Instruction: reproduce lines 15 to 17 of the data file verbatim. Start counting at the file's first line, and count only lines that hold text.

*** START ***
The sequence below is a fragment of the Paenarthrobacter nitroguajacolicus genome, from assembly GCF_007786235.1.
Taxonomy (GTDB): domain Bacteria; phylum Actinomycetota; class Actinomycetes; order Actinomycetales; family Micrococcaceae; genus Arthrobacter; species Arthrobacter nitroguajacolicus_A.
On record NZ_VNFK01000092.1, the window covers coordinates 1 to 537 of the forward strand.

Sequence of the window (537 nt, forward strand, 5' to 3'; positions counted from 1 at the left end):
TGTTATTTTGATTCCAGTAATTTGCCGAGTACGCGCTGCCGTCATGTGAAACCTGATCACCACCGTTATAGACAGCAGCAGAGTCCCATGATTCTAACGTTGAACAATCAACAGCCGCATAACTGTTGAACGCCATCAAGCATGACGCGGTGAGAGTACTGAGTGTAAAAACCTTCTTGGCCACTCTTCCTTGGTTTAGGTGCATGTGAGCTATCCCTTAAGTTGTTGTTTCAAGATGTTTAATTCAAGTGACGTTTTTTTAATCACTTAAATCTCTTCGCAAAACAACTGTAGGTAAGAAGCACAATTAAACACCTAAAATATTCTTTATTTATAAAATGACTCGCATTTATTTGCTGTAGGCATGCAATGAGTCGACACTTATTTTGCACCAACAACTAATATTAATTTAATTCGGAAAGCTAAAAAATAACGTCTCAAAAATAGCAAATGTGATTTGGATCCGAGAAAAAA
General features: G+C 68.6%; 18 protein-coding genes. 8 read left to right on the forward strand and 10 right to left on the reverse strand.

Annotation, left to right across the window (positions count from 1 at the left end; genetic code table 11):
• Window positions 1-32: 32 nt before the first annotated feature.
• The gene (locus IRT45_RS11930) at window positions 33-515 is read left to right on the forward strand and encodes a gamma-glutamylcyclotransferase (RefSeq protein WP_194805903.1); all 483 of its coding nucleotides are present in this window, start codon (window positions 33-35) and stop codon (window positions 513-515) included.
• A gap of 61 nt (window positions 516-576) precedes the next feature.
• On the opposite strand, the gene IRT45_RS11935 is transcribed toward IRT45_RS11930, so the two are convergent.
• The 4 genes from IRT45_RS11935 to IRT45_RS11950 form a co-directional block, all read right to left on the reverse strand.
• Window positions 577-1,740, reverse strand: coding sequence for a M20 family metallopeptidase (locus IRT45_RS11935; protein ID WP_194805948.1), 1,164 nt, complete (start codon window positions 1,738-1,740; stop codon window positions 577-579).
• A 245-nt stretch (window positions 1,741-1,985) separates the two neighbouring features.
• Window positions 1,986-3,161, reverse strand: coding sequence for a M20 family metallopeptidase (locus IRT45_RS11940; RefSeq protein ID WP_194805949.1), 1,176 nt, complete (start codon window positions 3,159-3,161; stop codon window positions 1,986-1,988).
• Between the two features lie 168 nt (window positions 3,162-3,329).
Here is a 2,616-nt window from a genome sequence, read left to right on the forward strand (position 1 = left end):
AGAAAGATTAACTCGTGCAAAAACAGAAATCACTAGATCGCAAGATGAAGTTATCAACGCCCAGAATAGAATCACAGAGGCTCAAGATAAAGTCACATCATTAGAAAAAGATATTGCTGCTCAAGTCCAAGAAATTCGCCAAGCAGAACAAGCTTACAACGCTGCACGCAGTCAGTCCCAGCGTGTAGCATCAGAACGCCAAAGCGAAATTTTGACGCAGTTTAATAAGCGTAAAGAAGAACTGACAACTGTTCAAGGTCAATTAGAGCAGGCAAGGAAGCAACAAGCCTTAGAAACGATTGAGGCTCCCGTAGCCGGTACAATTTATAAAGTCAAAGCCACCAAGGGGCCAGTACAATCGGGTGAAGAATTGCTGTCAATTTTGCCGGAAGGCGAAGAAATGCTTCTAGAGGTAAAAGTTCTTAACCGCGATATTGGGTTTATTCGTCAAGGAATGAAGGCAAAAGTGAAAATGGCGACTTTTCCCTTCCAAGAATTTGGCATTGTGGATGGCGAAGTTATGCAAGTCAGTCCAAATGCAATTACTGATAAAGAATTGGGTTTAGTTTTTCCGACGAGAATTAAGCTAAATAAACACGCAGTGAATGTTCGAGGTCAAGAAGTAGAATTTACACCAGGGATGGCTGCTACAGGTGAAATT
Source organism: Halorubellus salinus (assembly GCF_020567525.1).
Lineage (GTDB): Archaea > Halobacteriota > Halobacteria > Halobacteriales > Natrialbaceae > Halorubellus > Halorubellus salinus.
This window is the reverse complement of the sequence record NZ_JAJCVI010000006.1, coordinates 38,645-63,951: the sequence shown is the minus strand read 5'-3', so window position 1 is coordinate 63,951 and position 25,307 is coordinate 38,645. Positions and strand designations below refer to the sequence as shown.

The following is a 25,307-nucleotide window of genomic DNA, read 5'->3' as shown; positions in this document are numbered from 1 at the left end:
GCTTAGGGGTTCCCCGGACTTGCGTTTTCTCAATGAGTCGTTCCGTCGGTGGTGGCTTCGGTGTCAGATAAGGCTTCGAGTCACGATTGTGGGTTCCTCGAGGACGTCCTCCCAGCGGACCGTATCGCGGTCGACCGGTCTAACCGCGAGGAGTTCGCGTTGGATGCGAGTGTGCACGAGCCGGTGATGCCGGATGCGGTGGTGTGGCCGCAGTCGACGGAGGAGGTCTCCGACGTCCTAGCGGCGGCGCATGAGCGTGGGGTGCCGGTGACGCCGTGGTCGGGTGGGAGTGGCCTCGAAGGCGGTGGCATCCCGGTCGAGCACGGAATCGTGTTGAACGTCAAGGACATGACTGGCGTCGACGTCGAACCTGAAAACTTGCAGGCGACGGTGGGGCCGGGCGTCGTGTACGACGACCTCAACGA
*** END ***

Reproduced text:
• Window positions 1,986-3,161, reverse strand: coding sequence for a M20 family metallopeptidase (locus IRT45_RS11940; RefSeq protein ID WP_194805949.1), 1,176 nt, complete (start codon window positions 3,159-3,161; stop codon window positions 1,986-1,988).
• Between the two features lie 168 nt (window positions 3,162-3,329).
Here is a 2,616-nt window from a genome sequence, read left to right on the forward strand (position 1 = left end):